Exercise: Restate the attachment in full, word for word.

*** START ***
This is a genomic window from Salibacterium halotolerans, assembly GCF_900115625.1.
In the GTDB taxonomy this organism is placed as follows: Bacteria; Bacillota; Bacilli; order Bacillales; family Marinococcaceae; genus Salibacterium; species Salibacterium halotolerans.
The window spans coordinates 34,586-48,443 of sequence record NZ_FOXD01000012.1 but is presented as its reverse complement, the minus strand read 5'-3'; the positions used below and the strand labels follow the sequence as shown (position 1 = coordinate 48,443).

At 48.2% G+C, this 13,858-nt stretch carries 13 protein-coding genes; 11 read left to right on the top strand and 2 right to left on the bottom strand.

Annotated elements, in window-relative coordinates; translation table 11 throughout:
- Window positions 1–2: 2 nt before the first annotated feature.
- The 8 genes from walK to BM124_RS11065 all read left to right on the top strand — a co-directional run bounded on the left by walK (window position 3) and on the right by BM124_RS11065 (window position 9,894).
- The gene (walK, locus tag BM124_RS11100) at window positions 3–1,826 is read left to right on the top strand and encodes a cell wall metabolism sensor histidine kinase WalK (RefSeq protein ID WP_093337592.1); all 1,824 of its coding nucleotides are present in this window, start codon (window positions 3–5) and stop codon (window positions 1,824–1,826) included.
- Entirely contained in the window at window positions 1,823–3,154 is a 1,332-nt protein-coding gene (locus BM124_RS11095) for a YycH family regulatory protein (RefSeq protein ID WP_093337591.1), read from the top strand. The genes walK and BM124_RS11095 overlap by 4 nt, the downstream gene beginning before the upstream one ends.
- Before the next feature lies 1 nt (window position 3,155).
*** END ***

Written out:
This is a genomic window from Salibacterium halotolerans, assembly GCF_900115625.1.
In the GTDB taxonomy this organism is placed as follows: Bacteria; Bacillota; Bacilli; order Bacillales; family Marinococcaceae; genus Salibacterium; species Salibacterium halotolerans.
The window spans coordinates 34,586-48,443 of sequence record NZ_FOXD01000012.1 but is presented as its reverse complement, the minus strand read 5'-3'; the positions used below and the strand labels follow the sequence as shown (position 1 = coordinate 48,443).

At 48.2% G+C, this 13,858-nt stretch carries 13 protein-coding genes; 11 read left to right on the top strand and 2 right to left on the bottom strand.

Annotated elements, in window-relative coordinates; translation table 11 throughout:
- Window positions 1–2: 2 nt before the first annotated feature.
- The 8 genes from walK to BM124_RS11065 all read left to right on the top strand — a co-directional run bounded on the left by walK (window position 3) and on the right by BM124_RS11065 (window position 9,894).
- The gene (walK, locus tag BM124_RS11100) at window positions 3–1,826 is read left to right on the top strand and encodes a cell wall metabolism sensor histidine kinase WalK (RefSeq protein ID WP_093337592.1); all 1,824 of its coding nucleotides are present in this window, start codon (window positions 3–5) and stop codon (window positions 1,824–1,826) included.
- Entirely contained in the window at window positions 1,823–3,154 is a 1,332-nt protein-coding gene (locus BM124_RS11095) for a YycH family regulatory protein (RefSeq protein ID WP_093337591.1), read from the top strand. The genes walK and BM124_RS11095 overlap by 4 nt, the downstream gene beginning before the upstream one ends.
- Before the next feature lies 1 nt (window position 3,155).